Concert Review | Enon, Singer, Victoria | The Billiken Club, 4/23

Enon is a band that hasn’t received the recognition they totally deserve. I’ve been hooked ever since hearing 1999’s Believo! and have always wondered why they never reached “Next Big Thing” status. I mean, sheesh! They’ve been around for about 15 years. Either way, they brought their sassy selves to the Billiken Club along with Singer and Victoria on April 23rd and I think all in attendance were pleased with what they had to offer.

St. Louis’ own Victoria took the stage rather late and played for roughly 20 minutes. Let me tell you something, they are all about the rock. Their straight-forward, guitar-heavy sound was well-received by their fans in the crowd–enough to encourage a certain lady in the audience to take the stage and pour her beer all over lead-singer David Moore’s head (he didn’t look too into it, though.) Instead of basking in all of the Rock Star glory of that situation, Moore simply shrugged it off with a “thanks”, which made the situation awkward. Didn’t he know he was supposed to rub the spilt beer all over himself, stick out his tongue maniacally, and give the crowd his best “rock on” fingers? With lines like “I need a fix, ’cause I’m goin’ down”, they sang about hotties at parties and checking out your sister. Word.

Next up was Singer from Chicago, IL. Their psychedelic sound was a bit much for the Enon audience to handle, and at times I felt like they were draining the energy from the crowd with their interpretive, drawn-out compositions. They had an interesting sound, however it was difficult to wrap my head around, especially within the context which they were placed. At times they would get into an amazing groove, but 5 seconds later they would lose it. Bummer. I know I would have enjoyed it much more if I were on acid, or if I hadn’t waken up at 7:00 am that morning. Singer/bassist Robert Lowe’s on-stage antics were mildly entertaining–rolling his eyes back into his head and squirming around the stage on his tip-toes while singing in falsetto–as well as his kick-ass mustache. (Wow, I’ve mentioned mustaches twice in this review already…)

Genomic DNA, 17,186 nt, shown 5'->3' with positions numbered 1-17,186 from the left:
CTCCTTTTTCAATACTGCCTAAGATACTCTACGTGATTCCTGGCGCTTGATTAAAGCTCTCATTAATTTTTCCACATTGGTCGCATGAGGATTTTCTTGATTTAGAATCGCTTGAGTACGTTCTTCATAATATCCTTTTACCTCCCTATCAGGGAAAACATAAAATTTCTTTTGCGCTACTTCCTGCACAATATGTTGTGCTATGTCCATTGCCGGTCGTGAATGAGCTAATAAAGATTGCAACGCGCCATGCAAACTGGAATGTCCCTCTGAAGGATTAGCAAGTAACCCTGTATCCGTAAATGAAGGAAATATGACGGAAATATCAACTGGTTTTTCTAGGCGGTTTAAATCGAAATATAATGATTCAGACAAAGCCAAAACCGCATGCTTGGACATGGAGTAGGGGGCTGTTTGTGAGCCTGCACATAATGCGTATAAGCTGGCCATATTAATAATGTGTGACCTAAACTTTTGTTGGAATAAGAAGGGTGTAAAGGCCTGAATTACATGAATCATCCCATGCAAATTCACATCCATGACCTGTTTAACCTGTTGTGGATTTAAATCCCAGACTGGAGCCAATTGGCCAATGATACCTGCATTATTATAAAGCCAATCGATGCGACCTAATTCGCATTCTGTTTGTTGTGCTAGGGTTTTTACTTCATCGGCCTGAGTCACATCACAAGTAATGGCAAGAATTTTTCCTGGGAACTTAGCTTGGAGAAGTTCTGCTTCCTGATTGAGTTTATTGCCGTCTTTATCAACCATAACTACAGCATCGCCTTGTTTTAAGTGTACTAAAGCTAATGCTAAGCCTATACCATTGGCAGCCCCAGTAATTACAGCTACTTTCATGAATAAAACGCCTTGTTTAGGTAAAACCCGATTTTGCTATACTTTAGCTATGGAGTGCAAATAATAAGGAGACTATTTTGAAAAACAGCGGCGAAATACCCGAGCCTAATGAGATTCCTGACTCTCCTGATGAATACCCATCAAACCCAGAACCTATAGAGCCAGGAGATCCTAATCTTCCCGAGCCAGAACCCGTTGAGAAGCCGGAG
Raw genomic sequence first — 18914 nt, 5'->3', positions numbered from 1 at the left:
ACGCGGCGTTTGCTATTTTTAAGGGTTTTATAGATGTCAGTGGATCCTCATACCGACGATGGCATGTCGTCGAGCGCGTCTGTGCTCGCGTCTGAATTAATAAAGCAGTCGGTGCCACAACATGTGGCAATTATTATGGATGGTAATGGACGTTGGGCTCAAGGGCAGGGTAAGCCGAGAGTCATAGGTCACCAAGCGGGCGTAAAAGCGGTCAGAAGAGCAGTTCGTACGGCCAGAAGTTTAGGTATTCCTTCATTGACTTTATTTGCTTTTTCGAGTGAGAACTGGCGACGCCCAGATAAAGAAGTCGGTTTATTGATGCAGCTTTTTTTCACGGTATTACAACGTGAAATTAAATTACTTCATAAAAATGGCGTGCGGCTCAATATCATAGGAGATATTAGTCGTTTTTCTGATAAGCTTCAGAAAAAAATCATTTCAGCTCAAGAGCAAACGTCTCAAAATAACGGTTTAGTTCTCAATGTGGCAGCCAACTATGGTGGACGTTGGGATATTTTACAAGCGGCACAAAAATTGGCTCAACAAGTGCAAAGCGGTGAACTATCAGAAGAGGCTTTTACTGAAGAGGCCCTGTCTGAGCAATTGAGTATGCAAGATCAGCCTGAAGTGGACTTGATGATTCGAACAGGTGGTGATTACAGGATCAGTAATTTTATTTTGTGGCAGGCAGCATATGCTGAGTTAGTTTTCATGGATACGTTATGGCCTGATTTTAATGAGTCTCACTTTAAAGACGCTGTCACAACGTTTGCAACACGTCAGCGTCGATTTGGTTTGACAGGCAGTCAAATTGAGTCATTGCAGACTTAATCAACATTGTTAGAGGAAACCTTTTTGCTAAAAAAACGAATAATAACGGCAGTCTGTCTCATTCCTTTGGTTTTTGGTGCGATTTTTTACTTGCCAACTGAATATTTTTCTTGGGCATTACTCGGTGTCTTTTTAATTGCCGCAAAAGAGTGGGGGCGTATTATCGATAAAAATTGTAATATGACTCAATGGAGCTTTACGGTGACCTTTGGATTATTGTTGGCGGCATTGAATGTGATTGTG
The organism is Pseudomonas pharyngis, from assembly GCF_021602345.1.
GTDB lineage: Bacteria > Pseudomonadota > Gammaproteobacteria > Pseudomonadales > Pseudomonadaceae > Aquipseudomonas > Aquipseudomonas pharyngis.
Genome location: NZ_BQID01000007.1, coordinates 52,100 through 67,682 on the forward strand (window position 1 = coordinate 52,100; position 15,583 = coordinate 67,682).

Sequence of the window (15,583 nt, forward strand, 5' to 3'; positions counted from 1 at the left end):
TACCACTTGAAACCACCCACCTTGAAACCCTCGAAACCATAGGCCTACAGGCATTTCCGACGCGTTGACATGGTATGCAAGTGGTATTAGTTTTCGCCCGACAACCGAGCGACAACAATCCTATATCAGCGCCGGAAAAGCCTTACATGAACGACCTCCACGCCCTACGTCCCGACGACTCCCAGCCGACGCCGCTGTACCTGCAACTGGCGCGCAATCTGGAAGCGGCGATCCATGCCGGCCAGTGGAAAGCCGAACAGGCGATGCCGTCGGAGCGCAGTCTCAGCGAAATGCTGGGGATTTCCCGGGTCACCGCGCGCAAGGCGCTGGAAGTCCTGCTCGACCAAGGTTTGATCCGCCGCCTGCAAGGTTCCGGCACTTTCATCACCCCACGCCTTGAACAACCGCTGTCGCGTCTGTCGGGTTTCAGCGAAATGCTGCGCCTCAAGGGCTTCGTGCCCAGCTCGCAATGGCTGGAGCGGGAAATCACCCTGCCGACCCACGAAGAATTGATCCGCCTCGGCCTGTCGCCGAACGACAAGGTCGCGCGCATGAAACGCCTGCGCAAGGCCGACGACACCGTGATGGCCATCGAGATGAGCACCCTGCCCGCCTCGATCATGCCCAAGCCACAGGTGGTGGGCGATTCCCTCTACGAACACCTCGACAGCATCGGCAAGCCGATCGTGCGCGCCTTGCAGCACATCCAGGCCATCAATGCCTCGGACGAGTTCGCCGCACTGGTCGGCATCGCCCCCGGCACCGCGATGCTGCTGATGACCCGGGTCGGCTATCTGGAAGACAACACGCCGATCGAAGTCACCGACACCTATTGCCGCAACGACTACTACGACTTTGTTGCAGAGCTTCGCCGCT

Enon was faced with an ever-so-anxious crowd by the time they took the stage around midnight. I was informed by the drummer (ex-Brainiac member Tyler Trent) that they were experiencing technical problems with their laptop, likely explaining why they left out audience favorites such as “Disposable Parts”, which I heard them rehearsing during sound-check. Singer/guitarist John Schmersal was wild-eyed and crazy as always, storming through songs such as “Mr. Ratatatatat” and “Sabina” from their latest album Grass Geysers…Carbon Clouds. Schmersal and singer/bassist Toko Yasuda also treated the audience to older songs, such as “Natural Distasters” and “Pleasure and Privilege” from High Society. It was quite evident that Toko’s high-pitched vocals were strong enough to hold their own during the set and I mean, c’mon–she is a fiend on the bass. I’m sure she made every girl in the audience–including myself–waaay jealous with her awesome skills and effortless style.

Enon blazed through their set with loud intensity and a punk-rock attitude. I found it to be more straight-forward and less dancier than their previous performances, but their new sound was great nonetheless. Overcoming a few minor annoyances (i.e. drunk women screaming about how awesome their friend Dani was because it was her birthday), they kept their cool and proceeded to rock us all. Let us hope that they continue to keep it loud, weird, and fast for future performances to come.


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